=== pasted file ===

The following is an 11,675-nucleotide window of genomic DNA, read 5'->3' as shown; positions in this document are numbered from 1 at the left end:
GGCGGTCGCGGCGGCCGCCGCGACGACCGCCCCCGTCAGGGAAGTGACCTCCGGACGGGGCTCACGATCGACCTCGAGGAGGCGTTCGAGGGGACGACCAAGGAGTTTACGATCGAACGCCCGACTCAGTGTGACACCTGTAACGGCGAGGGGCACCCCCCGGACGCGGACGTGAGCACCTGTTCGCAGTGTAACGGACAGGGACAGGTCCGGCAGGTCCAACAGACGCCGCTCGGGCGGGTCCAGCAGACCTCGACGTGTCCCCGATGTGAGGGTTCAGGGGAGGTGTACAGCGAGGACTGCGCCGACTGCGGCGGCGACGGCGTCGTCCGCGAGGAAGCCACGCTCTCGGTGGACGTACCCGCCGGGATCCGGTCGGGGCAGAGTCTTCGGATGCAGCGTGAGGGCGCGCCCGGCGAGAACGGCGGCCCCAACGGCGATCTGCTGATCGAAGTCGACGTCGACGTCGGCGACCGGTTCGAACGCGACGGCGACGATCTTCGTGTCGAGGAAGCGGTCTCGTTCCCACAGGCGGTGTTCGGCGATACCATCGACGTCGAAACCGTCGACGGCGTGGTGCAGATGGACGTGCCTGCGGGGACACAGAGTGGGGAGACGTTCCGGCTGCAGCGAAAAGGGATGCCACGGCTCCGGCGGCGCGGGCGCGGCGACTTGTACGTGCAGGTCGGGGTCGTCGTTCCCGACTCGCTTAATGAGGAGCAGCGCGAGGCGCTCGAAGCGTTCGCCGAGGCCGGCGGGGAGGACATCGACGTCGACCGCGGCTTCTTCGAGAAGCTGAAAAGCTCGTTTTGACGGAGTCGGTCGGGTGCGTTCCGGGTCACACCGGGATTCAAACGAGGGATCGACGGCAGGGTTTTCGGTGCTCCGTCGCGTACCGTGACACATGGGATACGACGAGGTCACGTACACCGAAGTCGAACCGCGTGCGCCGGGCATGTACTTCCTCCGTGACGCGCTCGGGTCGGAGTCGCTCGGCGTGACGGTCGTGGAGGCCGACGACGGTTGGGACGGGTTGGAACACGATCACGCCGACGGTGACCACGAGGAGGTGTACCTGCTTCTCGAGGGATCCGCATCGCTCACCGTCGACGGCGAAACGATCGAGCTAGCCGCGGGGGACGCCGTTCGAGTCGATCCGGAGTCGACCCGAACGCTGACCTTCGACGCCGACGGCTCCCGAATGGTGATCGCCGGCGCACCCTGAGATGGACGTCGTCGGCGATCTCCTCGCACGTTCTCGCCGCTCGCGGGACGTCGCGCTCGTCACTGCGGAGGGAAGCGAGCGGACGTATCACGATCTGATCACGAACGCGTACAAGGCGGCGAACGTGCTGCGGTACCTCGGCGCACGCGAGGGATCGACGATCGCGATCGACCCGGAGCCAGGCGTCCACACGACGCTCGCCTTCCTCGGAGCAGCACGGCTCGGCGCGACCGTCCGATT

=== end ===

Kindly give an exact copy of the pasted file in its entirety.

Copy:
The following is an 11,675-nucleotide window of genomic DNA, read 5'->3' as shown; positions in this document are numbered from 1 at the left end:
GGCGGTCGCGGCGGCCGCCGCGACGACCGCCCCCGTCAGGGAAGTGACCTCCGGACGGGGCTCACGATCGACCTCGAGGAGGCGTTCGAGGGGACGACCAAGGAGTTTACGATCGAACGCCCGACTCAGTGTGACACCTGTAACGGCGAGGGGCACCCCCCGGACGCGGACGTGAGCACCTGTTCGCAGTGTAACGGACAGGGACAGGTCCGGCAGGTCCAACAGACGCCGCTCGGGCGGGTCCAGCAGACCTCGACGTGTCCCCGATGTGAGGGTTCAGGGGAGGTGTACAGCGAGGACTGCGCCGACTGCGGCGGCGACGGCGTCGTCCGCGAGGAAGCCACGCTCTCGGTGGACGTACCCGCCGGGATCCGGTCGGGGCAGAGTCTTCGGATGCAGCGTGAGGGCGCGCCCGGCGAGAACGGCGGCCCCAACGGCGATCTGCTGATCGAAGTCGACGTCGACGTCGGCGACCGGTTCGAACGCGACGGCGACGATCTTCGTGTCGAGGAAGCGGTCTCGTTCCCACAGGCGGTGTTCGGCGATACCATCGACGTCGAAACCGTCGACGGCGTGGTGCAGATGGACGTGCCTGCGGGGACACAGAGTGGGGAGACGTTCCGGCTGCAGCGAAAAGGGATGCCACGGCTCCGGCGGCGCGGGCGCGGCGACTTGTACGTGCAGGTCGGGGTCGTCGTTCCCGACTCGCTTAATGAGGAGCAGCGCGAGGCGCTCGAAGCGTTCGCCGAGGCCGGCGGGGAGGACATCGACGTCGACCGCGGCTTCTTCGAGAAGCTGAAAAGCTCGTTTTGACGGAGTCGGTCGGGTGCGTTCCGGGTCACACCGGGATTCAAACGAGGGATCGACGGCAGGGTTTTCGGTGCTCCGTCGCGTACCGTGACACATGGGATACGACGAGGTCACGTACACCGAAGTCGAACCGCGTGCGCCGGGCATGTACTTCCTCCGTGACGCGCTCGGGTCGGAGTCGCTCGGCGTGACGGTCGTGGAGGCCGACGACGGTTGGGACGGGTTGGAACACGATCACGCCGACGGTGACCACGAGGAGGTGTACCTGCTTCTCGAGGGATCCGCATCGCTCACCGTCGACGGCGAAACGATCGAGCTAGCCGCGGGGGACGCCGTTCGAGTCGATCCGGAGTCGACCCGAACGCTGACCTTCGACGCCGACGGCTCCCGAATGGTGATCGCCGGCGCACCCTGAGATGGACGTCGTCGGCGATCTCCTCGCACGTTCTCGCCGCTCGCGGGACGTCGCGCTCGTCACTGCGGAGGGAAGCGAGCGGACGTATCACGATCTGATCACGAACGCGTACAAGGCGGCGAACGTGCTGCGGTACCTCGGCGCACGCGAGGGATCGACGATCGCGATCGACCCGGAGCCAGGCGTCCACACGACGCTCGCCTTCCTCGGAGCAGCACGGCTCGGCGCGACCGTCCGATT